Monday, March 29, 2004

This Salon article on abridged children's books (particularly The Wind in the Willows) is a pretty good entre into that Jersey Girl review I promised you. How so? Emotional complexity. Grahame's original is fulled with gorgeous language, and the "Great Illustrated Classics" was apparently edited with a tin ear. Even worse, though, the "abridgement" has removed much of the depth, replacing complex emotions with simple ones, while removing many of the chapters focussed on Ratty and Mole, thinking, I suppose, that the Toad chapters appeal more to children. When I was a child, though, Toad scared me with his wild and self-indulgent behavior, while Ratty and Mole had exactly the right amount of adventure, grounded in the kind of friendship any of us would be lucky to find (actually, I've found several friendships like that, but I've always been lucky).

Okay, now that I sit down and actually try and write my way from one to the other, it's clear that the connection from one to the other is a lot more tenuous than I thought, if not entirely imaginary. But I'll try and stick with it.

Wind in the Willows is about a bunch of anthropomorphized animals, but Grahame gets the emotions right, in all their messiness, so it feel real. I was a little shocked, then to read some of the negative reviews Jersey Girl got. I sought them out after making my little crack about dead souls and then thinking I might want to check on that. I stand by it. "Hokey" was the word most bandied about in the negative reviews. Look, this is a movie about a guy left to raise his daughter alone after his wife dies in childbirth. The center of the movie is a seven-year-old girl. There's serious danger of schlock there. It could have been bad. Stepmom bad.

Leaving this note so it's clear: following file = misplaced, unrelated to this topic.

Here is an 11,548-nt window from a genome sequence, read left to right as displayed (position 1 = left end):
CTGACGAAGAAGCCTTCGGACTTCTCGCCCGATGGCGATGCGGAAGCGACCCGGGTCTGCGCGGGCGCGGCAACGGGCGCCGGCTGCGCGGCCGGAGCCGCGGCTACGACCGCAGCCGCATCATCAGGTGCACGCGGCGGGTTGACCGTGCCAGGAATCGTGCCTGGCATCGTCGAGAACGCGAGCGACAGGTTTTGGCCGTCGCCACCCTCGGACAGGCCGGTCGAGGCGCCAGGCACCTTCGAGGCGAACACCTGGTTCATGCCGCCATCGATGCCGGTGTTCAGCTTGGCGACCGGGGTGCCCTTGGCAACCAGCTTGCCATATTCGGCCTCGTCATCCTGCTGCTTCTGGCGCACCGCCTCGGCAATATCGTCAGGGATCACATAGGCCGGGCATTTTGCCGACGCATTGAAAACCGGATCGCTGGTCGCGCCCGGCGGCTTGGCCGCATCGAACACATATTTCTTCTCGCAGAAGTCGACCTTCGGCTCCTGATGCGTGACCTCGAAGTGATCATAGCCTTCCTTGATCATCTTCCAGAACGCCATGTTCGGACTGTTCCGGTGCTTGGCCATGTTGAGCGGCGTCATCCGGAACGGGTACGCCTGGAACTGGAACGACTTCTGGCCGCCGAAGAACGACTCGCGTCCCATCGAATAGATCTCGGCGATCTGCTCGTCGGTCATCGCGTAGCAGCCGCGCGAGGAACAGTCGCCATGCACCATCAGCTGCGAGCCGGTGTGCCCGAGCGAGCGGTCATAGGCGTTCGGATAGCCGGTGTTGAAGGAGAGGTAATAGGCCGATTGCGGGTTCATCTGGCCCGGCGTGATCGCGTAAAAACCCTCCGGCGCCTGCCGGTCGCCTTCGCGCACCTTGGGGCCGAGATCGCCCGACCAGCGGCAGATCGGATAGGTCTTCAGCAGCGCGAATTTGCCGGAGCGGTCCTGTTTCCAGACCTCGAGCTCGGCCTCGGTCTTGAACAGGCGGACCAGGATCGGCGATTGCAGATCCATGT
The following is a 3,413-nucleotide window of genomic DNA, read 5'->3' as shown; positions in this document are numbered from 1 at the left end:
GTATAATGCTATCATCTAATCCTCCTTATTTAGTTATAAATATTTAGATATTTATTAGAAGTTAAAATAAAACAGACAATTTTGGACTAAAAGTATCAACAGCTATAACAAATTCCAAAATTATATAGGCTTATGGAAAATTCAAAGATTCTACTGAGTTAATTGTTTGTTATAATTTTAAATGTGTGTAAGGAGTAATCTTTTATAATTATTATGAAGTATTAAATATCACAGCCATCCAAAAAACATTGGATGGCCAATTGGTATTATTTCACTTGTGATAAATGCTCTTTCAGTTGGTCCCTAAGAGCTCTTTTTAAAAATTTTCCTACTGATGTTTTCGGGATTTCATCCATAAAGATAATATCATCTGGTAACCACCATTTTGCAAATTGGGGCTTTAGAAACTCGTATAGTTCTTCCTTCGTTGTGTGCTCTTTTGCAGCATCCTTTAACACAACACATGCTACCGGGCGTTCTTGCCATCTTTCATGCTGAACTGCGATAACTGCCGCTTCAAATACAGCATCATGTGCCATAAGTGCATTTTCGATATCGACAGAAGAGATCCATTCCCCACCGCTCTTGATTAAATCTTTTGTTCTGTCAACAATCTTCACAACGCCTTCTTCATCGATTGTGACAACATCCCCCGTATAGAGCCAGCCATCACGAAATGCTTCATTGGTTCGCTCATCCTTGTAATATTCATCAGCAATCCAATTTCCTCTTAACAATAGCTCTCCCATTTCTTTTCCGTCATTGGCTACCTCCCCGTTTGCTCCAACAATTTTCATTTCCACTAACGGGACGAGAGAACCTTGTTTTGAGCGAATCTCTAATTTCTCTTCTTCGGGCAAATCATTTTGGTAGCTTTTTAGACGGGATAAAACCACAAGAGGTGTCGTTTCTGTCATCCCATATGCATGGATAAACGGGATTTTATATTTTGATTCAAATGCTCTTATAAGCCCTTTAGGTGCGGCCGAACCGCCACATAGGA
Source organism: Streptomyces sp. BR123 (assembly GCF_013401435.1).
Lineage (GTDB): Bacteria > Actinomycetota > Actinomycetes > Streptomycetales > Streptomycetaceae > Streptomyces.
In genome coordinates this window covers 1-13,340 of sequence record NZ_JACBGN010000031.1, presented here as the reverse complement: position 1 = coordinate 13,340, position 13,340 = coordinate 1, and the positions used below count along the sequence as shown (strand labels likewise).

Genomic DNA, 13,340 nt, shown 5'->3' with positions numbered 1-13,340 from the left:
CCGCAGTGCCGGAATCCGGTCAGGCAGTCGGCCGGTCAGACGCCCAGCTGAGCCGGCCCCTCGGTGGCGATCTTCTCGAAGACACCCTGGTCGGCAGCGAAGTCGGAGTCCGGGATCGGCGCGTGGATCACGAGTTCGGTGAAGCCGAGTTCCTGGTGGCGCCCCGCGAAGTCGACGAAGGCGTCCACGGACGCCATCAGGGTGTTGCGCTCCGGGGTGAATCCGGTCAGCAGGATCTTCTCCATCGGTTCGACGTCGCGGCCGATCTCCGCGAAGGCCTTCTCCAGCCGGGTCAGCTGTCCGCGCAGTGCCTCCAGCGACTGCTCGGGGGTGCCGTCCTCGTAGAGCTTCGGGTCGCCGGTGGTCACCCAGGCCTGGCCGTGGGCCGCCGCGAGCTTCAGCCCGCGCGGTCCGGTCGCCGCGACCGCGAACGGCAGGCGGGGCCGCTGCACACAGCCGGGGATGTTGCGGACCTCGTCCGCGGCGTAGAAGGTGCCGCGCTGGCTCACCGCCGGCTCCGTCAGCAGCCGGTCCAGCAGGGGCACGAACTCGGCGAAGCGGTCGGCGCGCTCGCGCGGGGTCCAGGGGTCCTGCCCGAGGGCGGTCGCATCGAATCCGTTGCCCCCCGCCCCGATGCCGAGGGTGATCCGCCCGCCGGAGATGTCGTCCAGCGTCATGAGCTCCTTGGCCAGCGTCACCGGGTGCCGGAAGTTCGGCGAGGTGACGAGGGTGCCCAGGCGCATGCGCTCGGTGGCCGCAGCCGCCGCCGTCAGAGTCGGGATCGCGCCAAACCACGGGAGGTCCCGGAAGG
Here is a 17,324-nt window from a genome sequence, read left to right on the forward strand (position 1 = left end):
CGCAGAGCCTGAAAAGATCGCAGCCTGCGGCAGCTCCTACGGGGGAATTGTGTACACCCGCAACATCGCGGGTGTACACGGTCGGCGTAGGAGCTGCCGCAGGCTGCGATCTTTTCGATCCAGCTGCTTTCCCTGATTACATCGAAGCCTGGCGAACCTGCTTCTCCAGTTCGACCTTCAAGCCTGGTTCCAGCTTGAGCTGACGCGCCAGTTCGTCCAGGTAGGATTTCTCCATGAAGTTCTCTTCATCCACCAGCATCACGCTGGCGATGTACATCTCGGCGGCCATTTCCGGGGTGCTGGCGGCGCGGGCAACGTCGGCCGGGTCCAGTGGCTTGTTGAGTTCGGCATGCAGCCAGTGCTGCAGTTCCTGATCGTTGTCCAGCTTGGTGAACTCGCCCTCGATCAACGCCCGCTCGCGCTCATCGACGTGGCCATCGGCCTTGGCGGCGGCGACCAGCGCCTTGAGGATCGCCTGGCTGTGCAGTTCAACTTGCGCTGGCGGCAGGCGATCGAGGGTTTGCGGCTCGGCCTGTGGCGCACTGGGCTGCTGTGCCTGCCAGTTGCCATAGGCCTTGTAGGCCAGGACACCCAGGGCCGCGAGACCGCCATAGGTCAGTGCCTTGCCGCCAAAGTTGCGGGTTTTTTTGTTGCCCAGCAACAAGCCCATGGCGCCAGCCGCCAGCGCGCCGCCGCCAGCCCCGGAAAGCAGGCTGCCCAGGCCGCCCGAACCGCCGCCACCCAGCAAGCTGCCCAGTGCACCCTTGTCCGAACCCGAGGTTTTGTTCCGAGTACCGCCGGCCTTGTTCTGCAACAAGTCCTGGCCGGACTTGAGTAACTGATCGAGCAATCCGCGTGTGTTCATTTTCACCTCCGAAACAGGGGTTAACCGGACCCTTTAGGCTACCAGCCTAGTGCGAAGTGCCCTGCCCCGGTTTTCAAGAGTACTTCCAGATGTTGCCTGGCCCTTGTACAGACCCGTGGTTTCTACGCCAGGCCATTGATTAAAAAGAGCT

But Raquel Castro's Gertie is a real kid, not some movie moppet. Sure, she's cute as hell, but she's also got that "I know I'm cute, and I've got the world wrapped around my finger" edge, and she screams very convincingly when she doesn't get her way. Neither Smith's writing or Affleck's acting ignore the anger that comes tangled up in grief, and even in love. Jason Biggs plays a minor role that turns from caricature to character in one crucial moment, and he manages the turn perfectly. The romantic story arc doesn't end in "happily ever after"; it ends with "I'll think about it." From the plot arc to the telling details, like the set design of their house, this is the most real movie about relationships that I've seen in a very long time.

Next post: The Secret to Happiness Stay tuned...

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